The number of people with untreated oral conditions such as dental caries and severe chronic periodontitis around the world rose from 2.5 billion in 1990 to 3.5 billion in 2015 due to demographic changes, including population growth and aging, according to a study by an international team of researchers. Also, the researchers noted, there was a 64% increase in disability-adjusted life years due to oral conditions during the same timeframe.
The study examined the world’s progress toward goals established by the Federation Dental International, World Health Organization, and International Association for Dental Research to reduce the level of oral diseases globally and minimize their impact by 2020. Despite some challenges with current measurement methodologies, these groups agree that specific measurable oral health goals should be developed to advance global public health.
Oral health did not improve during the 25 years that were studied, the researchers concluded, and oral conditions remained a major and growing global public challenge in 2015. In 2010, the direct treatment costs of these oral conditions totaled approximately $298 billion worldwide, or 4.6% of global health expenditures. The indirect costs totaled $144 billion implant machine. The researchers called for greater efforts and potentially different approaches to meet 2020’s oral health goals.
“Although numerous scientific discoveries and advancements have been achieved to combat and prevent oral health conditions, as a community we know that further efforts are required toward improving oral health worldwide and reducing the global burden of oral diseases,” said Raul Garcia, DMD, president elect of the American Association for Dental Research.
For example, 48% of the world’s population suffers from an oral condition, with 34.1% or 2.5 billion experiencing untreated caries in their permanent teeth in 2015. Also, untreated caries in deciduous teeth affected 573 million children in 2015. Total tooth loss affected 276 million people, peaking between the ages of 75 and 79 years, and severe periodontal disease affected 538 million people, peaking nearly 20 years earlier than total tooth loss.
Missing Teeth Regenerated in Animal Model
Dental implants are now standard solutions for replacing teeth that are lost due to caries, gum disease, or injuries. But we’re another step closer to growing new teeth in their absence, as researchers at Okayama University have demonstrated successful functional tooth restoration via regeneration in a postnatal large-animal model scian nebulizer.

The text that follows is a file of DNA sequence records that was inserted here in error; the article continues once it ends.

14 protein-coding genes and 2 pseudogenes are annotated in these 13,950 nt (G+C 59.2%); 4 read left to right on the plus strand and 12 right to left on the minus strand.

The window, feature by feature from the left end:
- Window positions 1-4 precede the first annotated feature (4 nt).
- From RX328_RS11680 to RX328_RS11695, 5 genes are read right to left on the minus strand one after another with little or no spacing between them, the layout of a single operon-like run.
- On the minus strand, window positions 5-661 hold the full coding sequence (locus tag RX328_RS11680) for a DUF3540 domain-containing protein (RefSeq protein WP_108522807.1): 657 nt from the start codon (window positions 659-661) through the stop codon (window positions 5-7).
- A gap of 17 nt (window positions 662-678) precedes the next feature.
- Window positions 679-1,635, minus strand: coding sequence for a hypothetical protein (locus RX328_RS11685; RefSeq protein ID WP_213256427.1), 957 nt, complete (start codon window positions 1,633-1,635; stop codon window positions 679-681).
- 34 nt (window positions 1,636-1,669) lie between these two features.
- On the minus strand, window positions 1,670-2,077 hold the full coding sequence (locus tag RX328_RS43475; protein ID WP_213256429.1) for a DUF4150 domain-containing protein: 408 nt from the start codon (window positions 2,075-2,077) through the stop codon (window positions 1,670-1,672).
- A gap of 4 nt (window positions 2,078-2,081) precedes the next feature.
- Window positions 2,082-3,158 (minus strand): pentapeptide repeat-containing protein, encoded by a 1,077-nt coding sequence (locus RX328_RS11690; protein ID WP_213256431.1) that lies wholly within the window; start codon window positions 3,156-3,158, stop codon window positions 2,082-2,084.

First, the researchers dissected embryonic tooth germ cells and tissues from a beagle 55 days before birth and reconstructed bioengineered tooth germ by means of the organ germ method, which regenerates ectodermal organs by replicating their developmental process starting from a bioengineered organ germ.
Next, these germs were transplanted into mice. In many cases, the germs resulted in tooth-crown formation, featuring both the hard and soft tissues present in natural teeth after several weeks. The researchers also were able to identify the necessary conditions for achieving this success.
Autologous transplantation experiments, which use an organism’s own stem cells instead of relying on a donor to avoid immunological rejection, were then conducted as researchers extracted deciduous teeth from the jawbone of a beagle that was 30 days old. Tooth germ engineered from the dog’s permanent tooth cell and tissue was transplanted after 2 days of cell culture into the dog’s mandible, resulting in tooth eruption 180 days later.
The developmental process of the bioengineered tooth’s formation was practically identical to a natural tooth’s, according to micro-CT analysis. Also, scanning electron microscopy and energy-disruptive x-ray spectroscopy revealed that the bioengineered tooth had the same structure and chemical composition of a natural tooth. Plus, the regenerated tooth’s response to mechanical force was consistent with the proper physiological functioning of the periodontal ligament.
As for human beings, the researchers noted that immature wisdom tooth germ would be a possible source of stem-cell germs, as it is available in the human postnatal jawbone, though this would only pertain to younger people as wisdom teeth mineralize after the age of 7 years. Elderly patients would need other stem-cell sources dental supplies. Still, the researchers believe this work highlights the feasibility of fully functional restoration by autologous transplantation of bioengineered tooth germ.